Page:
City Health Dept. Launches Ad Campaign Highlighting Cancer-Prevention Benefits Of HPV Vaccine

The Health Department launched a new ad campaign today to encourage parents of adolescents to vaccinate their children against human papillomavirus (HPV). According to the Centers for Disease Control and Prevention, there are about 33,200 HPV-associated cancer cases in the United States each year. HPV vaccination can reduce a child’s risk of certain HPV-related cancers by up to 99% and reduce the risk of genital warts that may result from HPV infection. The ads, both in English and Spanish, will run in subway cars for two months.

“Many of our younger New Yorkers have not been vaccinated against HPV, despite the vaccine’s ability to prevent many types of cancer, including cervical cancer,” said Health Commissioner Dr. Mary Bassett. “I encourage parents to use their child’s back-to-school doctor’s appointment as an opportunity to protect their children against HPV. Getting vaccinated today can prevent cancer down the road.”

HPV is the most common sexually transmitted infection. About 79 million people have HPV infection, and nearly half of the 14 million new HPV infections each year occur among 15-24 year-olds. Since HPV infection early in life can lead to cancer many years later, vaccination in the preteen and early teen years is that much more important for prevention.

The HPV vaccine has been proven to effectively protect against precancerous changes in the cervix, anus, vulva, and vagina. Although more data is needed to demonstrate the effectiveness of the HPV vaccine in preventing oropharyngeal cancer, recent findings suggest the vaccine can help prevent this common HPV-associated cancer.

The HPV vaccine is recommended for boys and girls at 11-12 years of age, but the vaccine can be given to children as young as 9. The vaccine works best when it is given before any kind of sexual activity because the immune response to the vaccine is higher than among older teens and young adults. Girls and boys should receive three shots over approximately six months for full protection against the virus.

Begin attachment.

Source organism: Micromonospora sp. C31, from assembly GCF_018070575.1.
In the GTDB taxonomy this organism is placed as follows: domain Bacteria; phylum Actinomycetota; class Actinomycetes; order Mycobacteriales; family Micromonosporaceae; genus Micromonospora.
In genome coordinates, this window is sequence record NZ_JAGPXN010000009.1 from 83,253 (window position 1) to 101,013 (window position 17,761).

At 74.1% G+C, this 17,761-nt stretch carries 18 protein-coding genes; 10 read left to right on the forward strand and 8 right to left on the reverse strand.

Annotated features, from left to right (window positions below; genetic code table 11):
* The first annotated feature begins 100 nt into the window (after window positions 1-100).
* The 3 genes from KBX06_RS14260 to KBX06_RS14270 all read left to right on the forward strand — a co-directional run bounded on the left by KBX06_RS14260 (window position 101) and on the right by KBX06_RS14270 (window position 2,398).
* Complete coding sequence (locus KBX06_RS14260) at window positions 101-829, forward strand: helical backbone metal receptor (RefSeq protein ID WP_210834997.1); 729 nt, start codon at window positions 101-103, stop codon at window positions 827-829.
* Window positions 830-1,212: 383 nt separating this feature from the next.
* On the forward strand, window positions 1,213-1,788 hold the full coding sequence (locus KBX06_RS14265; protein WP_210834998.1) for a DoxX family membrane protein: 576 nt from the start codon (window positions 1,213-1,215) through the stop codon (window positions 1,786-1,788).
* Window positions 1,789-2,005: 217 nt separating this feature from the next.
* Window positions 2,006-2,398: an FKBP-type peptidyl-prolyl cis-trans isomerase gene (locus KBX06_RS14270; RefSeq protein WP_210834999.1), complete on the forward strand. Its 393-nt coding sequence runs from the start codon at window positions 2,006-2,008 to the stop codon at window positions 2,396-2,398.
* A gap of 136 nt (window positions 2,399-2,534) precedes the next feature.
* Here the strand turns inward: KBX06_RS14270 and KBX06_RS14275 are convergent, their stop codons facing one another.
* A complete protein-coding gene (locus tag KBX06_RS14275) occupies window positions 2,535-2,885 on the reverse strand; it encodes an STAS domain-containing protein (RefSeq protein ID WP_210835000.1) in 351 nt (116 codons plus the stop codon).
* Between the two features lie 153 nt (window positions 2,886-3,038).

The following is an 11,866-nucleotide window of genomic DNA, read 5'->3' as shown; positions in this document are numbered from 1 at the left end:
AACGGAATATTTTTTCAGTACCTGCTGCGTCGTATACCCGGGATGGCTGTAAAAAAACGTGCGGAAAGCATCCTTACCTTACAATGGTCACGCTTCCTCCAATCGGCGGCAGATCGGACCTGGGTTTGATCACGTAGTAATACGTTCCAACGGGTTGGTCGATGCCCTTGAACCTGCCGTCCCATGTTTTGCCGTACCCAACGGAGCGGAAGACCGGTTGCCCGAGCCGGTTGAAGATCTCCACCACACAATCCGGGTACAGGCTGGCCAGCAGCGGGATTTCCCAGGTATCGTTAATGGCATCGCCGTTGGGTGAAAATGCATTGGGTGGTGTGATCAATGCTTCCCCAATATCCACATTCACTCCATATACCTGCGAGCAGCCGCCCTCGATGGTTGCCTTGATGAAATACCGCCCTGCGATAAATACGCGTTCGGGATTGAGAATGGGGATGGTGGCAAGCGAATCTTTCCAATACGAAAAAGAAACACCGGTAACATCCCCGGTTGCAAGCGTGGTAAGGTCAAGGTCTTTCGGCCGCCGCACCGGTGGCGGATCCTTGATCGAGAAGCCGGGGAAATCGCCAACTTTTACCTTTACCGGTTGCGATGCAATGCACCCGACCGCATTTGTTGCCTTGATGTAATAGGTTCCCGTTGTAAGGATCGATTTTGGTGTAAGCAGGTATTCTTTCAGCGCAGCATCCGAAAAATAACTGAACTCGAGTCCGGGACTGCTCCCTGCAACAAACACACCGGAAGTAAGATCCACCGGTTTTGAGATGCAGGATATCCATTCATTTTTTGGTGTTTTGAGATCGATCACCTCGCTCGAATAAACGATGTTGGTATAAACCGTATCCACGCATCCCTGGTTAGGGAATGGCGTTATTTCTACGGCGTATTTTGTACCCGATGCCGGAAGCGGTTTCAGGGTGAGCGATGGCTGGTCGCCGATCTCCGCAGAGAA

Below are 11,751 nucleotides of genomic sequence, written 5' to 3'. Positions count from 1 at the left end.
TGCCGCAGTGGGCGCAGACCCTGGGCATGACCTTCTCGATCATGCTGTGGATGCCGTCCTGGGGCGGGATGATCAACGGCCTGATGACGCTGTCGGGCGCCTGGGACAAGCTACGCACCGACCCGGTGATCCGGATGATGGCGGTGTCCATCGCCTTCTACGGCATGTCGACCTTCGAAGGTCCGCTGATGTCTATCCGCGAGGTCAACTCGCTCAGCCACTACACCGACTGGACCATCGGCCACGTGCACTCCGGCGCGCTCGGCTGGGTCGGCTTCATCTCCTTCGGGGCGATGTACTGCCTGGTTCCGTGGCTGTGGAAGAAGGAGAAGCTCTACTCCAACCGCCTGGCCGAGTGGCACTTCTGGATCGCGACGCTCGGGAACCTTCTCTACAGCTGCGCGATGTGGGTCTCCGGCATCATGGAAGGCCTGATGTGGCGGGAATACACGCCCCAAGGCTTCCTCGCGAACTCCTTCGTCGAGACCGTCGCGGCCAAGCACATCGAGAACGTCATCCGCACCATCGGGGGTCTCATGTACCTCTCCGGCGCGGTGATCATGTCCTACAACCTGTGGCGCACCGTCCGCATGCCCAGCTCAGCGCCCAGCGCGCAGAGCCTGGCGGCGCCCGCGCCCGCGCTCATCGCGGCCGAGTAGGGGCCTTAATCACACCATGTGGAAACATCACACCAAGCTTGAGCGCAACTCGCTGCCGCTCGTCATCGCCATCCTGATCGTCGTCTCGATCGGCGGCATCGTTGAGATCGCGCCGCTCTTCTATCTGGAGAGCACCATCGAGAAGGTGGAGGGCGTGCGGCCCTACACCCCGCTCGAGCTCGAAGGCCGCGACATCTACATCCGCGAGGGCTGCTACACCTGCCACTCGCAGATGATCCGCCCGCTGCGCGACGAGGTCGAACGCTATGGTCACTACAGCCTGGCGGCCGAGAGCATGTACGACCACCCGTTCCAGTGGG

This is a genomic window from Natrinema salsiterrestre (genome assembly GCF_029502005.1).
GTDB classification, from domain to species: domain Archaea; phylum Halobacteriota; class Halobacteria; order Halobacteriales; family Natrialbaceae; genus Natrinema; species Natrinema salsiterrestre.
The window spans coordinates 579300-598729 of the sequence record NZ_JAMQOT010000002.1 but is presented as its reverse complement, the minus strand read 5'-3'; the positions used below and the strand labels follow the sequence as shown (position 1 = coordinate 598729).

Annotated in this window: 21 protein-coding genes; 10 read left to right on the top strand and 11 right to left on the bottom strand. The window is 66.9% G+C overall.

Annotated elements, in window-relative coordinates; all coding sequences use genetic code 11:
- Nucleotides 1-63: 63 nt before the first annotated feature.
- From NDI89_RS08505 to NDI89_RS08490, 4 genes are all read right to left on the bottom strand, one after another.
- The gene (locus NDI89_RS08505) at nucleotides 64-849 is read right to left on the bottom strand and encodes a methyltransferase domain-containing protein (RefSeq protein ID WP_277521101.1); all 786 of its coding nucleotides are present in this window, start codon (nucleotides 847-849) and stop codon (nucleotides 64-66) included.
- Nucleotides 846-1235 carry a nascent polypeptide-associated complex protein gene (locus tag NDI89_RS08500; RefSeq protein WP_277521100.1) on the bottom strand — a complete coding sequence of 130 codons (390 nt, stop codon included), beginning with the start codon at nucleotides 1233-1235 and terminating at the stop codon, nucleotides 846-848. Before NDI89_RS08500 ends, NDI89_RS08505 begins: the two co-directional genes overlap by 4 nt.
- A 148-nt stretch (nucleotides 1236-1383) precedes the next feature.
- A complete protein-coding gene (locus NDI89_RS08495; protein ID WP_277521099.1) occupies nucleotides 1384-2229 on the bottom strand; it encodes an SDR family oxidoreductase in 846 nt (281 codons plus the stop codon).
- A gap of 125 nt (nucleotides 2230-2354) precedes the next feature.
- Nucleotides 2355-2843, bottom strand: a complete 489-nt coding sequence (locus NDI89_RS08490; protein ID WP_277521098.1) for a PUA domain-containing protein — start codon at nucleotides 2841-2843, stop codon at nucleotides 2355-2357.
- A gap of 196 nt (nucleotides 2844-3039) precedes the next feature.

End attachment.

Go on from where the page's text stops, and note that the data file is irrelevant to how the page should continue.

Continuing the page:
Teens ages 13-18, young adult females ages 19-26 and males ages 19-21 who have not previously received the HPV vaccine can still benefit from the vaccine and should get vaccinated.

In New York City, only 47% of boys aged 13-17 and 64% of girls aged 13-17 in have received at least one dose of the HPV vaccine. Just 40% of girls aged 13-17 and 22% of boys aged 13-17 in New York City have received the three doses of the vaccine that are recommended for full protection.

In comparison, 94% of 13-17 year-olds in New York City received the Tdap vaccine, which protects against tetanus, diphtheria and pertussis, and about 81% of 13-17 year-olds received vaccination against meningococcal disease.

HPV vaccination coverage varies greatly across New York City. In the South Bronx and Northern Manhattan, 45.5% to 60.2% of girls aged 13-17 and 15.7% to 26.1% of boys aged 13-17 received all three doses of the HPV vaccine, according to a 2012 analysis. Vaccination coverage is lowest in Staten Island, Central/Southern Brooklyn, and Greenpoint/Williamsburg, with just 5.8% to 25.1% of girls aged 13-17 and 0% to 5.9% of boys aged 13-17 in these areas receiving all three doses of the vaccine.

For more information, call 311 or search “HPV” at

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